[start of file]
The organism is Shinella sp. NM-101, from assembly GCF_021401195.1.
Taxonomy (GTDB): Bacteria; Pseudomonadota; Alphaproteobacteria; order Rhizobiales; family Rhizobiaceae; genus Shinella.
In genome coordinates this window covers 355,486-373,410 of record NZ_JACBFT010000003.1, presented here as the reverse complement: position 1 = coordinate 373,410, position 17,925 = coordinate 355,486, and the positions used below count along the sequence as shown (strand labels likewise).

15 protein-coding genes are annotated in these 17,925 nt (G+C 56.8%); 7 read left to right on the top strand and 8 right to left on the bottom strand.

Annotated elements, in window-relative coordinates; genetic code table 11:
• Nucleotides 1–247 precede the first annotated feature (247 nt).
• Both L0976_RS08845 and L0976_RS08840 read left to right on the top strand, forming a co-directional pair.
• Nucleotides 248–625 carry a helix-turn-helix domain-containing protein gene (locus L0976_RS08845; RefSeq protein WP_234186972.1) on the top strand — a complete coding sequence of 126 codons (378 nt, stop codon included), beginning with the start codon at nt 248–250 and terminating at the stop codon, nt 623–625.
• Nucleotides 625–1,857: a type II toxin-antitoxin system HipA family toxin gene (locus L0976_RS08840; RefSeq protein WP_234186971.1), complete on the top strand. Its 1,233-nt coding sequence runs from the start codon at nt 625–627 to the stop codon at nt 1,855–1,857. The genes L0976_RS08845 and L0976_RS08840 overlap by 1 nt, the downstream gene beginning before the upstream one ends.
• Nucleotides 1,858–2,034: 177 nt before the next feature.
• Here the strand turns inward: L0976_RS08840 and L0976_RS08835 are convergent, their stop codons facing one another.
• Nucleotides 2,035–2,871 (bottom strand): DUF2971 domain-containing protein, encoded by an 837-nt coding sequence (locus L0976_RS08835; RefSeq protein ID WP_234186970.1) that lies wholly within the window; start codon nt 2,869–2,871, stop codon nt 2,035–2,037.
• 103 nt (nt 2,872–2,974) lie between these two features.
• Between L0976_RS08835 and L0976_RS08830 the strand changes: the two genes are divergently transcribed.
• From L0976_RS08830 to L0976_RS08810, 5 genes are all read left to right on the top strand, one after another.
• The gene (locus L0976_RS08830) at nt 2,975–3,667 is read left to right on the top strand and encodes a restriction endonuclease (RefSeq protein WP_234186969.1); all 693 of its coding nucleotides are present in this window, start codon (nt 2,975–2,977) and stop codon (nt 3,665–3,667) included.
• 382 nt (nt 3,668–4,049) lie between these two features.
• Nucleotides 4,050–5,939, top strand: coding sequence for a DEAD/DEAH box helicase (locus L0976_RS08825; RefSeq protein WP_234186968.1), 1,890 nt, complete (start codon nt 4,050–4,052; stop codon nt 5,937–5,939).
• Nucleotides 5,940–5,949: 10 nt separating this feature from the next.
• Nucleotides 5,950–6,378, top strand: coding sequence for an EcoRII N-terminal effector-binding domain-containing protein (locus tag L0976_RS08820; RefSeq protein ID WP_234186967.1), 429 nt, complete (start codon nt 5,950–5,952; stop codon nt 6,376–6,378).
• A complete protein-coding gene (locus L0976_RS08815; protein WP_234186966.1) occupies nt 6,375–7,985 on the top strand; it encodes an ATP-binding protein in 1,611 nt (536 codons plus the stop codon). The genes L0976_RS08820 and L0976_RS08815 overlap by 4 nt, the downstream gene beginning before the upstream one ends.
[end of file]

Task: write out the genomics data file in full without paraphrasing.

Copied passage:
The organism is Shinella sp. NM-101, from assembly GCF_021401195.1.
Taxonomy (GTDB): Bacteria; Pseudomonadota; Alphaproteobacteria; order Rhizobiales; family Rhizobiaceae; genus Shinella.
In genome coordinates this window covers 355,486-373,410 of record NZ_JACBFT010000003.1, presented here as the reverse complement: position 1 = coordinate 373,410, position 17,925 = coordinate 355,486, and the positions used below count along the sequence as shown (strand labels likewise).

15 protein-coding genes are annotated in these 17,925 nt (G+C 56.8%); 7 read left to right on the top strand and 8 right to left on the bottom strand.

Annotated elements, in window-relative coordinates; genetic code table 11:
• Nucleotides 1–247 precede the first annotated feature (247 nt).
• Both L0976_RS08845 and L0976_RS08840 read left to right on the top strand, forming a co-directional pair.
• Nucleotides 248–625 carry a helix-turn-helix domain-containing protein gene (locus L0976_RS08845; RefSeq protein WP_234186972.1) on the top strand — a complete coding sequence of 126 codons (378 nt, stop codon included), beginning with the start codon at nt 248–250 and terminating at the stop codon, nt 623–625.
• Nucleotides 625–1,857: a type II toxin-antitoxin system HipA family toxin gene (locus L0976_RS08840; RefSeq protein WP_234186971.1), complete on the top strand. Its 1,233-nt coding sequence runs from the start codon at nt 625–627 to the stop codon at nt 1,855–1,857. The genes L0976_RS08845 and L0976_RS08840 overlap by 1 nt, the downstream gene beginning before the upstream one ends.
• Nucleotides 1,858–2,034: 177 nt before the next feature.
• Here the strand turns inward: L0976_RS08840 and L0976_RS08835 are convergent, their stop codons facing one another.
• Nucleotides 2,035–2,871 (bottom strand): DUF2971 domain-containing protein, encoded by an 837-nt coding sequence (locus L0976_RS08835; RefSeq protein ID WP_234186970.1) that lies wholly within the window; start codon nt 2,869–2,871, stop codon nt 2,035–2,037.
• 103 nt (nt 2,872–2,974) lie between these two features.
• Between L0976_RS08835 and L0976_RS08830 the strand changes: the two genes are divergently transcribed.
• From L0976_RS08830 to L0976_RS08810, 5 genes are all read left to right on the top strand, one after another.
• The gene (locus L0976_RS08830) at nt 2,975–3,667 is read left to right on the top strand and encodes a restriction endonuclease (RefSeq protein WP_234186969.1); all 693 of its coding nucleotides are present in this window, start codon (nt 2,975–2,977) and stop codon (nt 3,665–3,667) included.
• 382 nt (nt 3,668–4,049) lie between these two features.
• Nucleotides 4,050–5,939, top strand: coding sequence for a DEAD/DEAH box helicase (locus L0976_RS08825; RefSeq protein WP_234186968.1), 1,890 nt, complete (start codon nt 4,050–4,052; stop codon nt 5,937–5,939).
• Nucleotides 5,940–5,949: 10 nt separating this feature from the next.
• Nucleotides 5,950–6,378, top strand: coding sequence for an EcoRII N-terminal effector-binding domain-containing protein (locus tag L0976_RS08820; RefSeq protein ID WP_234186967.1), 429 nt, complete (start codon nt 5,950–5,952; stop codon nt 6,376–6,378).
• A complete protein-coding gene (locus L0976_RS08815; protein WP_234186966.1) occupies nt 6,375–7,985 on the top strand; it encodes an ATP-binding protein in 1,611 nt (536 codons plus the stop codon). The genes L0976_RS08820 and L0976_RS08815 overlap by 4 nt, the downstream gene beginning before the upstream one ends.